William Bauer: [00:11:45] There are stories of mountain men going into California, Indian communities attacking them and then stealing children, for instance. Early in 1861. The superintendent of Indian affairs in California, his name was George Hanson, was traveling in the Sacramento Valley. He comes across a mountain man with about ten children, and he was coming out of the mountains of Northern California. And Hanson says.

George Hanson : [00:12:10] I apprehended three kidnappers with nine Indian children from 3 to 10 years of age, which they had taken from Eel River in Humboldt County. One of the three testified that it was an act of charity to hunt up children and then provide homes for them because their parents had been killed. My counsel inquired, How do you know that their parents had been killed? Because he said I killed some of them myself.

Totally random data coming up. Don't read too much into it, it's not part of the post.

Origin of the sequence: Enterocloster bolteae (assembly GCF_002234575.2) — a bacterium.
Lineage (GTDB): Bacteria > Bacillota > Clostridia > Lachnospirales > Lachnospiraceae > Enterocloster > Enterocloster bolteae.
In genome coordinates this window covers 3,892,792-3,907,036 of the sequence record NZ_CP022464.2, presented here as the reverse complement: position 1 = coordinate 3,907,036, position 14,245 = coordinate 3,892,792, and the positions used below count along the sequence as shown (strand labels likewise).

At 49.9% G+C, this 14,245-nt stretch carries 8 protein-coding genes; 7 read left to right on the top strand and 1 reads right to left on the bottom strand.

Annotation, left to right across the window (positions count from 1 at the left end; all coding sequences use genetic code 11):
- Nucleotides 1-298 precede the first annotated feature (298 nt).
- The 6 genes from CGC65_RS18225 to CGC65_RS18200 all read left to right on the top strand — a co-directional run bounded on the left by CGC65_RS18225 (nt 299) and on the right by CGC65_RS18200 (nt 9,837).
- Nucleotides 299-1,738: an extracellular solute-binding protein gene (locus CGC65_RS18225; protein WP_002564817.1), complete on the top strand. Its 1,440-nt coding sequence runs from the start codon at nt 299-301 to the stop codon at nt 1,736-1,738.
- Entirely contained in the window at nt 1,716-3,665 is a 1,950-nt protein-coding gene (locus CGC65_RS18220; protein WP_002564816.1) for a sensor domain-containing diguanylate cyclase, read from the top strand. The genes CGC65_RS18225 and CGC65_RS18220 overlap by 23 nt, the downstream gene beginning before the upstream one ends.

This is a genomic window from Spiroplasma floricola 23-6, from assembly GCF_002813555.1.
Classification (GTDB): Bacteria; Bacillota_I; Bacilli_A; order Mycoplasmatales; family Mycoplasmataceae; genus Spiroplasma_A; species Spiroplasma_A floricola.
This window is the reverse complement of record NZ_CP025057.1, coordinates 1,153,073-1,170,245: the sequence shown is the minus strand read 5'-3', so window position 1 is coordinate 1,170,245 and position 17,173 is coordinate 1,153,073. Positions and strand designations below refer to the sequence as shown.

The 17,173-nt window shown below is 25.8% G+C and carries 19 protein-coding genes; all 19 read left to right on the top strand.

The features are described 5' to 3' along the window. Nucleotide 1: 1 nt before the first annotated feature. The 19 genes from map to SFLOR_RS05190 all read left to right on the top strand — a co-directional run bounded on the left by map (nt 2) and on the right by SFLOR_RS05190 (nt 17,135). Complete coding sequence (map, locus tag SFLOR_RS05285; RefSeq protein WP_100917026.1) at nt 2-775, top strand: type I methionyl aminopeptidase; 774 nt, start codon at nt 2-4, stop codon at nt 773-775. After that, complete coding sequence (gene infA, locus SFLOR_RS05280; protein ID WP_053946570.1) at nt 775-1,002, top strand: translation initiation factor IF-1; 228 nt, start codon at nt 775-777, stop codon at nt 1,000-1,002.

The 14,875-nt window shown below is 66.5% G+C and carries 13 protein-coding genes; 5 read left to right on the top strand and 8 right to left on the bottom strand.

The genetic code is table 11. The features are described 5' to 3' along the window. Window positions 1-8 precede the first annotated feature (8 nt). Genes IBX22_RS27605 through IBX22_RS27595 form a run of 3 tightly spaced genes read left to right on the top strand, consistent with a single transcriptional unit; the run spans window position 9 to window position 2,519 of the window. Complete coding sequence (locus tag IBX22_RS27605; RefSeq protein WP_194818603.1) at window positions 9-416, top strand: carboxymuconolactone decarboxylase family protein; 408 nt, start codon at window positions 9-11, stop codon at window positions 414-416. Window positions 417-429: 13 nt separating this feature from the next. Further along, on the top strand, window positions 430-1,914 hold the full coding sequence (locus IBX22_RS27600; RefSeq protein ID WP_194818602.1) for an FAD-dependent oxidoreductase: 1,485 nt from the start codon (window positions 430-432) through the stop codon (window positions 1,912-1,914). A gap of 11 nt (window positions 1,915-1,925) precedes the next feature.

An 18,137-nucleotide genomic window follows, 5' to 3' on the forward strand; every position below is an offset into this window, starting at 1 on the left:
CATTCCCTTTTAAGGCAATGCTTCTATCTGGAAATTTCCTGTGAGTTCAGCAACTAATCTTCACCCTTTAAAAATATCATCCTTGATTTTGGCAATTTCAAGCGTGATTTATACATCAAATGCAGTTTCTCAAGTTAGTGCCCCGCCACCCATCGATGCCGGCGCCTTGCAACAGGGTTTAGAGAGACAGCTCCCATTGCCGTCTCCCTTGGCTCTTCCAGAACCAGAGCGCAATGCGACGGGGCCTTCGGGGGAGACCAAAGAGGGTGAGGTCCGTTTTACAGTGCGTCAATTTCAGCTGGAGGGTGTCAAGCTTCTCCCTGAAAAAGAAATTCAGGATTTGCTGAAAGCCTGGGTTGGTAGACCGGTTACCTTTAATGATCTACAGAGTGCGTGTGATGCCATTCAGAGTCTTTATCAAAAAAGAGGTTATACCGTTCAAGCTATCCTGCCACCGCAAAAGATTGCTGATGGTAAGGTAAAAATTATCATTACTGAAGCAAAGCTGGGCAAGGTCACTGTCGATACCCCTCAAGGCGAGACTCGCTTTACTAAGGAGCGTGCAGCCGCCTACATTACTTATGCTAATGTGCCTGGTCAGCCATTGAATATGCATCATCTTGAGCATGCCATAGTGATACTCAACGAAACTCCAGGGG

Tammerlin: [00:12:42] Hanson writes regular reports back to Washington about violent attacks on Native people. He blames the act for the government and protection of Indians. So he creates a team of federal agents to hunt down child traffickers. In fact, he's the one who sends Mendocino authorities to arrest George Woodman in Ukiah.

William Bauer: [00:13:05] He was arrested and paid a fine of $100 for trafficking Indigenous children was a slap on the wrist, and he can continue to operate after paying this fine. And here we see the ways in which kind of the legal system of California allowed this system of slavery to exist.

Tammerlin: [00:13:25] After George Woodman gets out of jail, he files a petition in court to become the legal guardian of the very same children that he stole. And can you believe it? A judge actually granted his request.